“Just last week my son heard “I Fought The Law” for the first time and he’s been singing ever since,” explained Rob Affa, bass plucker of the local Punk Rock tribute collective, The Killing Legends. “I guess he identifies with it…even if he did just turn four.”
This is the type of reach and longevity bands wish to attain when they plug in at the first practice in a dusty garage or basement. They develop a vision, formulate ideas, and hope that the musical byproduct resulting from those doctrines of belief connect with an audience, so that 36 years after they first introduce themselves to the world, a child of four years old will still toss his fist in the air when their song spins on the radio (or iPod). That connection ensures the group’s survival for another generation of listeners. It’s the closest any of us will ever come to immortality…and as far as the music listening world is concerned, The Clash is everlasting.
30 years ago this month The Clash ventured to the Asbury Park Convention Hall for a three night stint of sold out shows from May 29th through the 31st. This Friday evening (June 1st) those performances will be celebrated at The Press Room as the aforementioned Killing Legends will lead the charge at what has been billed as ClashFest.
Joined by an undisclosed series of local musicians, rumored to include the likes ofRick Barry, The Killing Legends will run through a setlist containing all the highlights from those shows of yesteryear, and Affa expects to keep these honorary renditions as close to the originals as possible.
“Yes and no,” explained Affa when asked about his group’s feeling of responsibility toward the handling of this legendary compositions. “The Clash did whatever they wanted to when they played. That’s what made them great. And these songs are out there for our interpretation. We’re gonna keep it as close to the originals as possible, but at the same time, we love these songs, we love this band, and we don’t get to play this music often, so we want to make it last. Im sure they’ll be some jams tossed in.”
The only group of locals confirmed to be appearing on Friday is the Boardwalk-based Blues-Rock collective Stringbean & The Stalkers, a outfit featuring a legend in his own right upon the throne, Sim Cain (Regressive Aid, Gone, Rollins Band, Ween, Billy Hector Band).
The former Trenton, NJ denizen, stick wielder, and fellow TCNJ alumnus, attended the The Clash’s opening night performance in 1982 and was gracious enough to talk offer some perspective on the night, the band, Mick Jones, and more.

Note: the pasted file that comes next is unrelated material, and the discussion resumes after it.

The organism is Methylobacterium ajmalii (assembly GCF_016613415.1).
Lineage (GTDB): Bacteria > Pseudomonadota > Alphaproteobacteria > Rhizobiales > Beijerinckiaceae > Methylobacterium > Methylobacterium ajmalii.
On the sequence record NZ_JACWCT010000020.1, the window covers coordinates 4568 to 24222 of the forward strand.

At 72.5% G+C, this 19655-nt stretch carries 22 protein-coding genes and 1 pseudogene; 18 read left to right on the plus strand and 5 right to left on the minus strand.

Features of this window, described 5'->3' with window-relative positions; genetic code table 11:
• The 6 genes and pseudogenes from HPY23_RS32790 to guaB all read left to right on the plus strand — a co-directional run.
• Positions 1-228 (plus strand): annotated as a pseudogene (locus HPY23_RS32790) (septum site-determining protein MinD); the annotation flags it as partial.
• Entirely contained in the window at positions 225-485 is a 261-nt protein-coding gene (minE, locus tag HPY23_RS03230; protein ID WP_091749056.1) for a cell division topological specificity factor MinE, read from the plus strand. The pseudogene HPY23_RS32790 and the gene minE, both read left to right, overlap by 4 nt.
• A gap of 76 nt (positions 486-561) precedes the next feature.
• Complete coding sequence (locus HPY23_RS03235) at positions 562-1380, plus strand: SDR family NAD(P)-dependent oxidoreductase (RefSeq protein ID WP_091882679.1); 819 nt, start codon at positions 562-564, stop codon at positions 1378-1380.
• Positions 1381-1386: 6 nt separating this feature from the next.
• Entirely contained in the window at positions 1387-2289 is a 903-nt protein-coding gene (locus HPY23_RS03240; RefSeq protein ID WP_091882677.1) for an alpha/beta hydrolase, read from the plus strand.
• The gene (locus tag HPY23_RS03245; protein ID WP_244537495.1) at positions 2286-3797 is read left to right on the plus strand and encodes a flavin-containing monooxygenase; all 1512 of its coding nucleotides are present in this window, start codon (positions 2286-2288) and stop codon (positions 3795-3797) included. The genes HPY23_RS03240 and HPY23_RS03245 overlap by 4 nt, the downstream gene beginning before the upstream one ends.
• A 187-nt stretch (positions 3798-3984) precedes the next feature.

“I came down to Asbury that night with a few friends,” explained Cain. “I was 19-years old and drove down from Trenton in a yellow ’77 Corolla Wagon with a couple of cases of Budweiser in the back seat, so you can tell differences in society’s mindset from then to now.”
“Asbury was like a ghost town back then,” he continued, “and I was a little disappointed Topper [Headon] their drummer wasn’t on the tour, but they were still great. Combat Rock just came out and The Clash had a real vibe to them, a Deadhead vibe. Their shows were personal experiences, and because they were willing to take chances and do things live other bands weren’t, they ran the risk of sucking [he said with a laugh]. But when they were great it was unbelievable, and on that night they were the best in the world.”
As mentioned prior, before joining up with the likes of Asbury’s own Stringbean and Billy Hector, Cain lived amongst the Punks in Trenton basements with Regressive Aid and beyond with Gone [fronted by Black Flag’s Greg Ginn] and Rollins Band…though he never considered himself a Punk.
“I never though of myself as a Punk-Rocker,” said Cain, “but I loved The Clash and was very much influenced by them. They were a fascinating band to watch because they wore their hearts and creativity on their sleeves. When they recorded Sandinista! it was clear they were recording in and feeding off New York City.”
“And they were a walking contradiction,” he continued. “They had super-Socialist base of ethics but were on a major labels like Epic Records…they were an open debate playing out in front of the public, and they didn’t care.”
Aside from The Clash’s impact on Cain’s ideals, the drummer remembers vividly when his professional conduct was altered forever after an interaction with the aforementioned Mick Jones.
“Prior to Gone I was in a band called Regressive Aid. We were opening for Billy Idol at City Gardens in Trenton. The Clash was playing at the University Of Pennsylvania the next night and some of them came over to check out our show. That night I met and chatted with Mick [Jones] and the way he carried himself in that brief amount time has absolutely been a model for me. I met him that night and he kept asking what my name was, I laughed it off at first, but he kept asking me. “I wont forget it,” he said.”
“And it happened that a friend of mine had tickets for the next night’s show,” continued Cain. “After their set my friend wanted to wait around because back then The Clash would always do a meet and greet with fans. So I waited my turn, their were about 50 people, and I got up to Mick, and he said “Hey Sim!”…I was floored, and I thought to myself, if im ever in that position, I’m never going to take it for granted. I want to connect with people the way Mick does. Every time I saw Mick with fans he would always be looking at people’s faces, almost studying them to get an impression of them and leave one of his own. I decided that night I would carry myself with the same decorum.”
Be sure to come out on Friday evening for the festivities, the special guest musicians, but most of all to celebrate this collection of music that’s affected the masses, and the group of artists who penned it.
Doors open at 9 p.m. with footage from the 1982 tour to be played before the show, which is slated to start at 10:30 p.m.